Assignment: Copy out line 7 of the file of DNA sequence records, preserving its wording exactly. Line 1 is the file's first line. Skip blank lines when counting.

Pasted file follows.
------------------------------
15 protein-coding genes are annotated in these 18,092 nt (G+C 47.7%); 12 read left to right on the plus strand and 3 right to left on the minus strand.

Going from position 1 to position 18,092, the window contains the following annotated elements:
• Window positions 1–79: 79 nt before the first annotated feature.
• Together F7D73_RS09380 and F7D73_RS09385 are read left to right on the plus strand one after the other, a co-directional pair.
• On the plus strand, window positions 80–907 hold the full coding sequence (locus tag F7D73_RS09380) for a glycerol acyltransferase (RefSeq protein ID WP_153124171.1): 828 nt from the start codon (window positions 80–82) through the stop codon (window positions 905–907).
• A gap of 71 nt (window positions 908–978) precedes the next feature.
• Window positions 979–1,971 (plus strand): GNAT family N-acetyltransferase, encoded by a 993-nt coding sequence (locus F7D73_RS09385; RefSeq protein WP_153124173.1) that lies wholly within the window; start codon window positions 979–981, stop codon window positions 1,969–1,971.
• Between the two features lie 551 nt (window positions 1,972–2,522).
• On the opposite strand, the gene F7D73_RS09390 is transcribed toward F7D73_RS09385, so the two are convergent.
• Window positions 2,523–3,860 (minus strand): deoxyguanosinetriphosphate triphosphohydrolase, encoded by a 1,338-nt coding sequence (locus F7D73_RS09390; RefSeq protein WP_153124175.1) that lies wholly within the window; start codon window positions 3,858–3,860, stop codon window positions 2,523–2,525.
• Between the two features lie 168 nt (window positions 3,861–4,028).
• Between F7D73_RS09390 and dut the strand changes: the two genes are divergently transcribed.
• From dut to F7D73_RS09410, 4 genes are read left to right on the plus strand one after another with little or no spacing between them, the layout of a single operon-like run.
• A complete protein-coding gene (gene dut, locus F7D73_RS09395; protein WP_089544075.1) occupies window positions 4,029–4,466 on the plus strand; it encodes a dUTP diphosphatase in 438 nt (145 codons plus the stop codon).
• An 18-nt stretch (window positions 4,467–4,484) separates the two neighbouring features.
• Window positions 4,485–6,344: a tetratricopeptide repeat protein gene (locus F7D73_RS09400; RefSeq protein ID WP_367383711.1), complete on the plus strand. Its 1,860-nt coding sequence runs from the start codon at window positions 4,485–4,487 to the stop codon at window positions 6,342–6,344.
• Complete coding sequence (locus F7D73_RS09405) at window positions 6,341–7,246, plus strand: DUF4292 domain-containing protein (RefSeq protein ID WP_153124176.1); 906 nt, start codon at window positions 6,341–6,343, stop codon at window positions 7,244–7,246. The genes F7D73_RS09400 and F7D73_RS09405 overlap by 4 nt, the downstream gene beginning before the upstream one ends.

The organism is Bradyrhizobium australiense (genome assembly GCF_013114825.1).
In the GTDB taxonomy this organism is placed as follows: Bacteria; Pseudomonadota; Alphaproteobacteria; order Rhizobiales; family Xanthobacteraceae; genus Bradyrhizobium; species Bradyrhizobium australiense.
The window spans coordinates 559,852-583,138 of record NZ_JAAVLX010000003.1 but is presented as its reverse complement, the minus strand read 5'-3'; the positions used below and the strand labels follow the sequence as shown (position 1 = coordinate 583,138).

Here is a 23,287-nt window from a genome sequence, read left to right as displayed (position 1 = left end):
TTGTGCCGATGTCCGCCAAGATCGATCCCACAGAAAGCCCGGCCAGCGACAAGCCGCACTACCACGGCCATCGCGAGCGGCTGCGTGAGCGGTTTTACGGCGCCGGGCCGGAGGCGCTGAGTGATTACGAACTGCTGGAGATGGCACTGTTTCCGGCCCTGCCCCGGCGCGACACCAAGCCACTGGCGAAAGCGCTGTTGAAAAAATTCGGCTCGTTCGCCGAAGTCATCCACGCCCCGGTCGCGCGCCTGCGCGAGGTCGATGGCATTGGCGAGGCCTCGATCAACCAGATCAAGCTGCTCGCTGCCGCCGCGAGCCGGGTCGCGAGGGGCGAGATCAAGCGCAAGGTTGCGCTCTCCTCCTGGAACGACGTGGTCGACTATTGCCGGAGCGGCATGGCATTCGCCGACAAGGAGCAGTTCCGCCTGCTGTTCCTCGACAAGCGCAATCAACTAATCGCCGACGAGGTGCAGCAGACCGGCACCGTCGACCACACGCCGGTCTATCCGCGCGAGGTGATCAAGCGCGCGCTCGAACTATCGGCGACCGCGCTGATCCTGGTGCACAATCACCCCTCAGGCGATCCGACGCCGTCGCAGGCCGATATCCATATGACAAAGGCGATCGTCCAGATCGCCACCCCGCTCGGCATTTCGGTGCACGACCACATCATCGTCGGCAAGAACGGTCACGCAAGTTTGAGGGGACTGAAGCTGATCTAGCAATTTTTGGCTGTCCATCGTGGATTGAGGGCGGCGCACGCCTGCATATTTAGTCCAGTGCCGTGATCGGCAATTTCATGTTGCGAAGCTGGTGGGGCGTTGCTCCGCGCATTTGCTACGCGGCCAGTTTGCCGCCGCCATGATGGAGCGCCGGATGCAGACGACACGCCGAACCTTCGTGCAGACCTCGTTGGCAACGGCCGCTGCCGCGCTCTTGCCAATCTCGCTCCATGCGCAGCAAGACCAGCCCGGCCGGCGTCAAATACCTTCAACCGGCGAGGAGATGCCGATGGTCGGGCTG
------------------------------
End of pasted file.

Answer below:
• Window positions 979–1,971 (plus strand): GNAT family N-acetyltransferase, encoded by a 993-nt coding sequence (locus F7D73_RS09385; RefSeq protein WP_153124173.1) that lies wholly within the window; start codon window positions 979–981, stop codon window positions 1,969–1,971.